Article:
Is zero carbon building agenda setting expectations too high?
The chief executive of a leading consultancy has told edie that the quest for zero carbon buildings is good for political grandstanding and headlines - but little else.
He told edie that while the quest to reduce the carbon footprint of the built environment is admirable, and necessary, pushing for zero carbon buildings could be counterproductive.
"It's great for political grand standing and headlines, but nothing else," he said.
"I'm a great fan of ultra-low carbon buildings but I wonder whether in this case it's a question of the best being the enemy of the good.
"I think it's time for a fairly radical rethink. If we do choose to follow this zero carbon agenda we're going to have to be acutely aware of the dangers and pitfalls."
He said his presentation would challenge the idea that a zero carbon building should always be the highest ambition and would focus on three distinct sets of issues.
Dr Strong said: "The first is the law of diminishing returns - are zero carbon buildings the best way of delivering the biggest carbon bang for your buck?"
He pointed out that while certain energy efficiency measures were a clear win-win, getting to the artificial goal of zero carbon was not always cost effective - or even the best bet for the environment when savings could be made far easier elsewhere.
He said the second problem area revolved around the law of unintended consequences.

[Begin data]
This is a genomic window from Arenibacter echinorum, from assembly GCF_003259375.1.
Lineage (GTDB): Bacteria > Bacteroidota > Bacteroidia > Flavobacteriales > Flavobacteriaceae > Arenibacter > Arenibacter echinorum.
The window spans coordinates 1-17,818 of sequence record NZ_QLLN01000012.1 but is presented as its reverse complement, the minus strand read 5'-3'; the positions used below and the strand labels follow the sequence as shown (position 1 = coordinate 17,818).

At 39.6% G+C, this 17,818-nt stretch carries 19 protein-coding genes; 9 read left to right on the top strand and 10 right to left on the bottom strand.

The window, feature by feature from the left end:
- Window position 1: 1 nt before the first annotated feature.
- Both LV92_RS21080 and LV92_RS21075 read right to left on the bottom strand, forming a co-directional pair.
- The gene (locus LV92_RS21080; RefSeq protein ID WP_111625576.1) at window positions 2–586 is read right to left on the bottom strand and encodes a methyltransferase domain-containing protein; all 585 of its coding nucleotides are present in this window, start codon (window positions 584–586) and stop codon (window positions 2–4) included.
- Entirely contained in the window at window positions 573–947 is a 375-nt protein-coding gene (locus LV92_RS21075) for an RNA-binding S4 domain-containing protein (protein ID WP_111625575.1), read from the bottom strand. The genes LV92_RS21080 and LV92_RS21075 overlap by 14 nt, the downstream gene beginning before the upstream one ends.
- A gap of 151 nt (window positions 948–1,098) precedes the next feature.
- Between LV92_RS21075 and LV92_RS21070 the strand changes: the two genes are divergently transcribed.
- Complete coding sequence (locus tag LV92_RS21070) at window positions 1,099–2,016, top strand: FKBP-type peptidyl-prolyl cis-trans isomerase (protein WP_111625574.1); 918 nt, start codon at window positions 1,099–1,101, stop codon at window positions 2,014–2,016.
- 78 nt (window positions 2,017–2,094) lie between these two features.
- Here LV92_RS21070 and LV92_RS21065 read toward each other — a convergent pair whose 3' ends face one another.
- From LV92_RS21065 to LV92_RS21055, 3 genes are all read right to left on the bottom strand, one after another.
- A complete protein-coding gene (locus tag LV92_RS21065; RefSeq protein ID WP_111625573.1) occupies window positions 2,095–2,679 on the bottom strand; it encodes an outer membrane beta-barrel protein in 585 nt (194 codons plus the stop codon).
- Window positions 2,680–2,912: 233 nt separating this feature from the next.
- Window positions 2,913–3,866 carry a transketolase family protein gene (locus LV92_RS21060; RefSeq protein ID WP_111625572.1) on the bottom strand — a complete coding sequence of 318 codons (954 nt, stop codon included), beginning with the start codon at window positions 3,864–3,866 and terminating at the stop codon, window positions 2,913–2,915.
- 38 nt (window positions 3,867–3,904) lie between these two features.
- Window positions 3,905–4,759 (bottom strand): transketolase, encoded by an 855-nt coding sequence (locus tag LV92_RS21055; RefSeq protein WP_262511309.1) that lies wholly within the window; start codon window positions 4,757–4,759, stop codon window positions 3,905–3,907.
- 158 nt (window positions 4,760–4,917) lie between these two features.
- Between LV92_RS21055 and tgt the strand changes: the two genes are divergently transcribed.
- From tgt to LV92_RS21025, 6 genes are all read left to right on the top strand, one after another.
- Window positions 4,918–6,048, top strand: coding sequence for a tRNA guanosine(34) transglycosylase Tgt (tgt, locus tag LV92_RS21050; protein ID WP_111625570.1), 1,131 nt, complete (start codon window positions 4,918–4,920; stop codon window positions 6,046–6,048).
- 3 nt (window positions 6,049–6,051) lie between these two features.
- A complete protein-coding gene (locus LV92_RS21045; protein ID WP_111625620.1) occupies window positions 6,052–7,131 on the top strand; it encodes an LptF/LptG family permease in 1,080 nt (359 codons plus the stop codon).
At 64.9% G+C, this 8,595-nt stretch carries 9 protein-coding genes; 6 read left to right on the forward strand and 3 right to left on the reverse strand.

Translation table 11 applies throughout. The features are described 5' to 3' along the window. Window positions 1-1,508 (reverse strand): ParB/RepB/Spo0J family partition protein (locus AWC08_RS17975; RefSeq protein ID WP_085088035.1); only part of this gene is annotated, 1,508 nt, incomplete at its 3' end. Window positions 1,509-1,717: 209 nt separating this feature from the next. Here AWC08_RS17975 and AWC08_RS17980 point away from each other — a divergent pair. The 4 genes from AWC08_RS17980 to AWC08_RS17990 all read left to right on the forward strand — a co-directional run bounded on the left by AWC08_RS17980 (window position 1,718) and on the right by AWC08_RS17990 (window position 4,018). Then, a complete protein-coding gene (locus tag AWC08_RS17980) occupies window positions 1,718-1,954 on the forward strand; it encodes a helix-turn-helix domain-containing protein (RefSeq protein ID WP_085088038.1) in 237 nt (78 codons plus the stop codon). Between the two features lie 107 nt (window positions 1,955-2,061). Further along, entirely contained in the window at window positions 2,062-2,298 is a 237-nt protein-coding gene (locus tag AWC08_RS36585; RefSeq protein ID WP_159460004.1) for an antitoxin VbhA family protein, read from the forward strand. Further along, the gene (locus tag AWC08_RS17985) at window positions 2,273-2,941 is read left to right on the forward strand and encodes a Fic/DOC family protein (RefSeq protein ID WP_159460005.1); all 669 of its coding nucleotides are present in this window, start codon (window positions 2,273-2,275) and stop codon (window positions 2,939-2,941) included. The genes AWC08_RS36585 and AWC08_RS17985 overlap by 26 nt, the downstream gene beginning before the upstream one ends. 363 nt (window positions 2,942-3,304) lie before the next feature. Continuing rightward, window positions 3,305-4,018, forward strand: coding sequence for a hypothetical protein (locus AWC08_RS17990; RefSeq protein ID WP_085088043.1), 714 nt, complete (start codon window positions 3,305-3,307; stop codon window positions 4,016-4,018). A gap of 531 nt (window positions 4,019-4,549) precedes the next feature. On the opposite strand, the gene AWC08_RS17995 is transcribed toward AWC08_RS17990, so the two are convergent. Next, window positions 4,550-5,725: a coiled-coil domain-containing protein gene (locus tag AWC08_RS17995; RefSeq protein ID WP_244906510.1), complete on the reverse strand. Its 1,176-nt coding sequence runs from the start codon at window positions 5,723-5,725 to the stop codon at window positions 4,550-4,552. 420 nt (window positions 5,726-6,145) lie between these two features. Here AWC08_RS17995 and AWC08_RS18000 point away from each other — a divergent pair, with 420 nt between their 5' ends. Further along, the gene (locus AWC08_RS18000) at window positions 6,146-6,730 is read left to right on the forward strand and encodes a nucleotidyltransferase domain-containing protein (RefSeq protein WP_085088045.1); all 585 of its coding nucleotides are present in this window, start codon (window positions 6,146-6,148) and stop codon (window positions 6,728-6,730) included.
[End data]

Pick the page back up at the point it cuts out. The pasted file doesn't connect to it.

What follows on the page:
"In the headlong rush for zero carbon buildings we may end up with all sorts of unexpected problems," said Dr Strong, pointing out examples such as summer overheating from super-insulation or a school with impeccable eco-credentials but where the buildings were so well sealed from drafts that indoor air quality plummeted and children were falling asleep at their desks.
"There's nothing less sustainable than a school where the learning is completely compromised," he said.
Murphy's Law - the concept that if things can go wrong, they will - formed the basis for Dr Strong's final set of concerns.
Over-complicated technical solutions that seem right at the time can have a habit of throwing up surprises further down the line, he said.
"An over-reliance on bolt-on technologies generally isn't the way to deliver low carbon, energy efficient buildings," Dr Strong told edie.
"It's a fact of life in the construction sector that simplicity tends to work while complexity tends to fail."
He held up the German Passivhaus movement as an example of good practice in the sector, saying that it was producing affordable, liveable housing that, while not zero carbon, had a far lower environmental impact than previous developments.
"I'm certainly in favour of ultra-energy efficient buildings," he said.
"But when you aim for zero carbon it might actually be far more cost efficient to make those savings elsewhere."
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